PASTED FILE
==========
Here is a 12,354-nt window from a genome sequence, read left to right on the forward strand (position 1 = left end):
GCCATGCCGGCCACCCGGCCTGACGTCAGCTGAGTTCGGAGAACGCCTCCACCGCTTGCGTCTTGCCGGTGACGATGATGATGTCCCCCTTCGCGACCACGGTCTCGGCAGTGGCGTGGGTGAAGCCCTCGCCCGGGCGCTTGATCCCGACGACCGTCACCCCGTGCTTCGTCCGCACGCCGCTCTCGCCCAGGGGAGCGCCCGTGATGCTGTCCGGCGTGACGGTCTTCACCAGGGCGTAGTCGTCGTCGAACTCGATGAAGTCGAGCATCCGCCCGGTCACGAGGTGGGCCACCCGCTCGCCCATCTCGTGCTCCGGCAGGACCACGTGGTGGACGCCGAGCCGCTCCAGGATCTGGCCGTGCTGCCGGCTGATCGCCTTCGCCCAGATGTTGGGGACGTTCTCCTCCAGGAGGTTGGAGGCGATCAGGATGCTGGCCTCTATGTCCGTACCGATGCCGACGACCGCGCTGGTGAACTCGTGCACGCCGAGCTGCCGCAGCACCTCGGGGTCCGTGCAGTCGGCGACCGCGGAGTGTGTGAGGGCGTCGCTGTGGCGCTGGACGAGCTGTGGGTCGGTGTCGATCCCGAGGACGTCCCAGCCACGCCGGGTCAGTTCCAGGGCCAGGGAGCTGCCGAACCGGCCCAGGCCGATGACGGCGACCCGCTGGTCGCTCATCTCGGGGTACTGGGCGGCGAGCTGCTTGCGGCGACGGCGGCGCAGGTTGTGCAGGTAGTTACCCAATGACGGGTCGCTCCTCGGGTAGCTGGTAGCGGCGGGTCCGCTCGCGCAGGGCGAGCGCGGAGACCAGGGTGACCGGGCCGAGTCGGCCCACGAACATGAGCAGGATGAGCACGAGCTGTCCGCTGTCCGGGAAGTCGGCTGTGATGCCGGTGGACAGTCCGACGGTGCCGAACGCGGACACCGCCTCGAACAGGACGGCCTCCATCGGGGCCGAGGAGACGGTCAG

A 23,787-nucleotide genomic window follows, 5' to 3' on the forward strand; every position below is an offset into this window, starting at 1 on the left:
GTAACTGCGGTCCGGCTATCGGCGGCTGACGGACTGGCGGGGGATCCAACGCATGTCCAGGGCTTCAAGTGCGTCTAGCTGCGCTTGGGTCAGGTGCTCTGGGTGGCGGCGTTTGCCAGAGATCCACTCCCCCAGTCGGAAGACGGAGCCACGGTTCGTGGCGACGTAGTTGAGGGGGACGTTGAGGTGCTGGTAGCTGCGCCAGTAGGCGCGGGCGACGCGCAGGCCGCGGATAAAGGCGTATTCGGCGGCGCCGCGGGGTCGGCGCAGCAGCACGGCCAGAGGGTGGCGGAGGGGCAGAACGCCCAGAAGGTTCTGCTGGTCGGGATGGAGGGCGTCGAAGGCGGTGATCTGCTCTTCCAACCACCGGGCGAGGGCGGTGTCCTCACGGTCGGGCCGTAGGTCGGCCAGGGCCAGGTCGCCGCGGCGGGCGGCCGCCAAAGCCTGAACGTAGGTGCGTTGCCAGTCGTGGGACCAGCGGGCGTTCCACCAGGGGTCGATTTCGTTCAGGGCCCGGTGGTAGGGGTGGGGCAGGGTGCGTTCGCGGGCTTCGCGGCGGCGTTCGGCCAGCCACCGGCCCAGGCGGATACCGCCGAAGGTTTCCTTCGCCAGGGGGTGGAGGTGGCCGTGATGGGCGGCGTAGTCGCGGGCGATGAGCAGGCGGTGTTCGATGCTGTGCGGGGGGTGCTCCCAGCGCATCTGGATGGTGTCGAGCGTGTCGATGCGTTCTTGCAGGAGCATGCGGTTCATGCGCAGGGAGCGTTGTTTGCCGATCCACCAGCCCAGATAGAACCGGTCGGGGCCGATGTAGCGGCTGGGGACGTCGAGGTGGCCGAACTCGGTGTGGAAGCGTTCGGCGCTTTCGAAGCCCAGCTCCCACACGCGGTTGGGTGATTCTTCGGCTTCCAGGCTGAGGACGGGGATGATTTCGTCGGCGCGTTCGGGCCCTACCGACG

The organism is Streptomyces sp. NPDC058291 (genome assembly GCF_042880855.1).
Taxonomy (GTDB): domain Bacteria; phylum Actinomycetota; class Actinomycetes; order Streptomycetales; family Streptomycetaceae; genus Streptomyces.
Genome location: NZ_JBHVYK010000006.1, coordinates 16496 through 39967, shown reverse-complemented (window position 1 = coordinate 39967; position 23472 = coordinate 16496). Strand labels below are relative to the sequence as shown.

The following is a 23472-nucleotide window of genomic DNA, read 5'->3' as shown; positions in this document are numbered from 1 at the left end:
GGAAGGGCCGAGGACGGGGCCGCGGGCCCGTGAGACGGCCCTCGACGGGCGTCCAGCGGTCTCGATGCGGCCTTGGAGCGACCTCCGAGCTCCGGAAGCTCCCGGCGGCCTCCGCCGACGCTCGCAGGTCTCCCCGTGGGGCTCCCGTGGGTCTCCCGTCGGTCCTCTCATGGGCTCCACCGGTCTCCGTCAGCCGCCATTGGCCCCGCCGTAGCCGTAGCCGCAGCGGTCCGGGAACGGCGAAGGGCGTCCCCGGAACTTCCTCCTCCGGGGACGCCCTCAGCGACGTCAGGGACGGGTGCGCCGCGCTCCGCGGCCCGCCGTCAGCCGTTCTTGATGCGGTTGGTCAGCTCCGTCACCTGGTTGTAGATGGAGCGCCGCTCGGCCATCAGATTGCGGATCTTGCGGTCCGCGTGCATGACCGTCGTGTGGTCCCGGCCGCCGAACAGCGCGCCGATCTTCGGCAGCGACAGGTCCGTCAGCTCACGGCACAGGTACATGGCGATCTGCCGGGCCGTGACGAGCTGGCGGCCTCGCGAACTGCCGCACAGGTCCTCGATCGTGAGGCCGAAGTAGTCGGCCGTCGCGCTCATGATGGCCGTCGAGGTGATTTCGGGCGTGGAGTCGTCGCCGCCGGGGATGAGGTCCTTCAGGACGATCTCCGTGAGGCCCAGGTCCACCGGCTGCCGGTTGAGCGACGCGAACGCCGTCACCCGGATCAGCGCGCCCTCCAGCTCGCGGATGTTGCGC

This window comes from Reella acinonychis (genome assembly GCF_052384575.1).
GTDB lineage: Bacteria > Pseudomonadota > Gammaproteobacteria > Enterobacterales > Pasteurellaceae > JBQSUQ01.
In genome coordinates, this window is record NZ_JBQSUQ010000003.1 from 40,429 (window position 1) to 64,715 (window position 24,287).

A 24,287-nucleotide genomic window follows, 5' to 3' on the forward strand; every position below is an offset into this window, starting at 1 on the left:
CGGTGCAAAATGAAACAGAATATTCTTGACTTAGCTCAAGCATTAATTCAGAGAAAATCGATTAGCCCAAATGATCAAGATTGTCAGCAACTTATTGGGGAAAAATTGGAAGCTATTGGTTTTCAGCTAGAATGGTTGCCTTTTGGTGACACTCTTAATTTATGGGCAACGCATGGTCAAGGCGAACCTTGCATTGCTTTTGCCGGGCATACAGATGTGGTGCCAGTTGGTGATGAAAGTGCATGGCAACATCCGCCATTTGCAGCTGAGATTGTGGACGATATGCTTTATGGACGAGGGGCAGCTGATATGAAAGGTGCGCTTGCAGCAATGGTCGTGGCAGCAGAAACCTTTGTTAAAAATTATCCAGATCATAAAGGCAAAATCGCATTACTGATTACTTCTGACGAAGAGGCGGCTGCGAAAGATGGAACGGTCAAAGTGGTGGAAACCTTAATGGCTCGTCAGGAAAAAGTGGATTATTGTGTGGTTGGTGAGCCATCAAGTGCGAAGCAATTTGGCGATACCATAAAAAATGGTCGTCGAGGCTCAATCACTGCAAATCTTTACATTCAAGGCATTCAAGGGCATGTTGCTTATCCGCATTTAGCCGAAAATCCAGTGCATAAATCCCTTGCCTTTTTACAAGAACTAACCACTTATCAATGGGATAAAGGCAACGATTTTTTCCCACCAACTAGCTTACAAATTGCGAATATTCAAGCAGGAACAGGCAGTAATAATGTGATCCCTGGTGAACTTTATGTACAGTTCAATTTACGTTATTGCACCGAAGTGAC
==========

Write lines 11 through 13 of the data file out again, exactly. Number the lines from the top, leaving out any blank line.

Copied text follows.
GTDB lineage: Bacteria > Pseudomonadota > Gammaproteobacteria > Enterobacterales > Pasteurellaceae > JBQSUQ01.
In genome coordinates, this window is record NZ_JBQSUQ010000003.1 from 40,429 (window position 1) to 64,715 (window position 24,287).

A 24,287-nucleotide genomic window follows, 5' to 3' on the forward strand; every position below is an offset into this window, starting at 1 on the left: